State taxation of former residents’ pensions
William H. Sager
State Taxation of Former Residents’ Pensions
The state income taxation of the pensions of former residents of the state is an oppressive tax known as the “source tax.” The name is derived because the states that impose the tax upon their former residents consider themselves to be the source of the pension benefits earned within the state but now received elsewhere.
One of the prevalent examples of the source tax is the state of California. A number of taxpayers who earned their pensions while living and employed in California upon retirement moved to Nevada where there is no state income tax. As a source tax state, California follows and attempts to collect its state income tax on the now out-of-state taxpayer’s pension. California is telling non-resident taxpayers that they owe California income tax on their pension income because they qualified for and earned the pension while they were residents of California. Moreover, the non-resident taxpayers (whose ties to California are now completely severed) are informed that they will owe the California income tax on their pension income for as long as they receive it – presumably, the rest of their lives.
California and the other states that employ the source tax rationalize their action by considering that they were the source of the pension benefits and the taxpayers, as residents while earning the pension benefits, used the state’s services and facilities. The taxpayers (now retirees) argue that they paid taxes as a state resident while using the state’s services and now that they are retirees and their incomes are reduced they have no further obligation as a non-resident not currently using state services to be taxed on their pension income. Moreover, the non-resident retirees argue that a tax on pension income is a tax on intangibles and the situs of an intangible tax is the place where the owner of the intangibles is located.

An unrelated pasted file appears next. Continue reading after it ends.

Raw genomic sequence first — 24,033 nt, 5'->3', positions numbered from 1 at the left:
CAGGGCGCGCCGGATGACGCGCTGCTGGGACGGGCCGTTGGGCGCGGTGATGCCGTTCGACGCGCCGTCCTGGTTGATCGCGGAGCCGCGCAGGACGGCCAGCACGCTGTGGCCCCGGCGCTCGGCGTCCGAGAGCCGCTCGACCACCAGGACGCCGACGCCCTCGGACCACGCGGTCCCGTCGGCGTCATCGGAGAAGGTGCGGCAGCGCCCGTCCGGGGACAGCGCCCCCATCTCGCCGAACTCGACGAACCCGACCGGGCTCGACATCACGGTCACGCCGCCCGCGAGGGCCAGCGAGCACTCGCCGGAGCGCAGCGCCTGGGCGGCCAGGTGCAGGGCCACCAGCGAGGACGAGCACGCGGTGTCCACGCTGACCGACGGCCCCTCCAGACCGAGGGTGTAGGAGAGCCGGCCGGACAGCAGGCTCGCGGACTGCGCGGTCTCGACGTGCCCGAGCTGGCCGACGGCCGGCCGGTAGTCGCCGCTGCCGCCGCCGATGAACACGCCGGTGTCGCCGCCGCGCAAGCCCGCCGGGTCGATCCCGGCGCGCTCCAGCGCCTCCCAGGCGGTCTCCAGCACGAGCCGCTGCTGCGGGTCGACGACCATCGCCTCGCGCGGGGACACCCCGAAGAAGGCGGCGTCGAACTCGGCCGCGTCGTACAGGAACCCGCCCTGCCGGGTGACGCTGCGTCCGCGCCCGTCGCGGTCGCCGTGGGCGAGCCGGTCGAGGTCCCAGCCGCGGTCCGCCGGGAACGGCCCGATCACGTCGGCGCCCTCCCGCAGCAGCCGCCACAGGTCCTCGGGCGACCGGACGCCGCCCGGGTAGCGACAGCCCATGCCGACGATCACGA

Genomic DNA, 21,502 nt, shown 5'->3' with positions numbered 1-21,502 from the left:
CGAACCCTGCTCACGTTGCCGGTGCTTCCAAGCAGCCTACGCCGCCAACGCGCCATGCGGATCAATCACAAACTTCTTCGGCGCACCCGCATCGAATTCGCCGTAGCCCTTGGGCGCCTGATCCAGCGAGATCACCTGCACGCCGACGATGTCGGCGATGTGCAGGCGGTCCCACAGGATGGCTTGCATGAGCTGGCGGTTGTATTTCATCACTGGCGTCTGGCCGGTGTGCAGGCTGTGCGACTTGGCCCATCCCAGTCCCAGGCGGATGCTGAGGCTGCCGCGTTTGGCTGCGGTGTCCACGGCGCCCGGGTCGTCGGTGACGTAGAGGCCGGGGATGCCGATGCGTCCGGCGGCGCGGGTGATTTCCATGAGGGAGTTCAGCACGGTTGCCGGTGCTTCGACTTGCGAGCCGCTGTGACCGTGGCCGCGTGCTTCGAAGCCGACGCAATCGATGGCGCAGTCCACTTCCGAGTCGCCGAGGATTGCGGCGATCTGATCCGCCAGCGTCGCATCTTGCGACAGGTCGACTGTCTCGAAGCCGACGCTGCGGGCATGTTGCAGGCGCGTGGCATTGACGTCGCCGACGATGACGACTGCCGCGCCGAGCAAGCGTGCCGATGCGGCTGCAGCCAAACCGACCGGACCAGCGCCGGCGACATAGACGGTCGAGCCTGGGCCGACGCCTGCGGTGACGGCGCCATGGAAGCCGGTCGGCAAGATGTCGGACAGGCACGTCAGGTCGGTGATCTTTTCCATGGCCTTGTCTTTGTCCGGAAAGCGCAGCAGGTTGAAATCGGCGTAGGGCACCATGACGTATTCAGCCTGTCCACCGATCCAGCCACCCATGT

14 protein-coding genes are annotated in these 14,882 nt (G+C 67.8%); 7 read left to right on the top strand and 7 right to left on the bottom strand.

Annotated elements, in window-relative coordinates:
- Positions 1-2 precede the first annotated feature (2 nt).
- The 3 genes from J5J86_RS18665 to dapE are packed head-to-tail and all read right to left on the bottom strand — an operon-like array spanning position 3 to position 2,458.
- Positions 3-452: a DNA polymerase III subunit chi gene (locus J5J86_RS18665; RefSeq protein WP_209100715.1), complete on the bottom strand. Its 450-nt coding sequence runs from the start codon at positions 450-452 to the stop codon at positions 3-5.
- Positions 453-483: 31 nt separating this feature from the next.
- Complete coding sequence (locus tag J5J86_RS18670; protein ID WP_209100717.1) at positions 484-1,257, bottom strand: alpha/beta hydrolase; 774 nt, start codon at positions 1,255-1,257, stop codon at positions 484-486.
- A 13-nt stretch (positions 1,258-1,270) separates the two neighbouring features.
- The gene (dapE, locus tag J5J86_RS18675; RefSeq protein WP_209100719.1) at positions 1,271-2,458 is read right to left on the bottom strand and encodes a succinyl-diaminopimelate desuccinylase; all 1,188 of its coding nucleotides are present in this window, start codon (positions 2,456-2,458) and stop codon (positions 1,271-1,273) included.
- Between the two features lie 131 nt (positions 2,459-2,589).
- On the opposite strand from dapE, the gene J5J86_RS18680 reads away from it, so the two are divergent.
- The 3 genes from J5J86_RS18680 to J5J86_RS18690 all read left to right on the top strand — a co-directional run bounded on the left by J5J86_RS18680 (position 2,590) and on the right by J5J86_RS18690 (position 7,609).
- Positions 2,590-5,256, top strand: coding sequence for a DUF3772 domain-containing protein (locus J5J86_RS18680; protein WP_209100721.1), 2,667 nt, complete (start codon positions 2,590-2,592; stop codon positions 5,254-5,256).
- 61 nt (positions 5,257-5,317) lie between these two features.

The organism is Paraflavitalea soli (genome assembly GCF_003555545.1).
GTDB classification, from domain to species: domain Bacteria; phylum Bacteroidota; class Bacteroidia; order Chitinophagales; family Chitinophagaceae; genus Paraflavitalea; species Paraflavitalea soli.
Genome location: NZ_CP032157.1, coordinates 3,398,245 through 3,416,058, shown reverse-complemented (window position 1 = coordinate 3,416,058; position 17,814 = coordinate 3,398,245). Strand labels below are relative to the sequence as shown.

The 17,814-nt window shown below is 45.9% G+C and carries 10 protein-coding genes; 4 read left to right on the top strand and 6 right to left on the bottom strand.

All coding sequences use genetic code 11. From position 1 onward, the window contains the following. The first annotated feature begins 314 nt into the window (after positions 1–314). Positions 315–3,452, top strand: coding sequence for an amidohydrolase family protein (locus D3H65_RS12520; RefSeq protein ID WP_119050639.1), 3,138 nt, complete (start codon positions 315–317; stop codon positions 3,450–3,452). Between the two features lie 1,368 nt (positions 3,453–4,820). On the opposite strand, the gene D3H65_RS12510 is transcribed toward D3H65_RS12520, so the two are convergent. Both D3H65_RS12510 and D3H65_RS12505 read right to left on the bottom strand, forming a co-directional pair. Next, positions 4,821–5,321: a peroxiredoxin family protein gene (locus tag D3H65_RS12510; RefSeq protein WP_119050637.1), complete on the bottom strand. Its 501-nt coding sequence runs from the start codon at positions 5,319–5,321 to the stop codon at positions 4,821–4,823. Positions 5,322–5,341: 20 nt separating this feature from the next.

The following states tax the pensions of individuals who no longer reside or have any connections within the state: Arkansas, California, Idaho, Iowa, Kansas, Massachusetts, Maryland, New York, Oregon, Utah, Vermont and Virginia. Retired taxpayers who receive a pension are rightfully concerned whether the above 12 source tax states will follow them to their retirement resident states and attempt to collect income taxes on their pensions.
Several retirement states that do not have an individual state income tax have enacted laws forbidding another state to seize the property of their residents for non-payment of the source tax. Nevada and Florida have enacted such protection laws and Texas is considering one.
Meanwhile, since the current situation between California and Nevada has engendered controversy and apprehension on the part of California retirees who are now residents of Nevada, it was only natural that the Nevada congressional delegation would become involved. Representative Barbara Vucanovich (R-NV) believes the source-tax is clearly unfair and discriminatory. On January 3, 1991, she introduced H.R. 431 (referred to the House Judiciary Committee) which would ban the state source tax on the non-residents’ pension income that the retirees earned before their retirement and before moving to another state.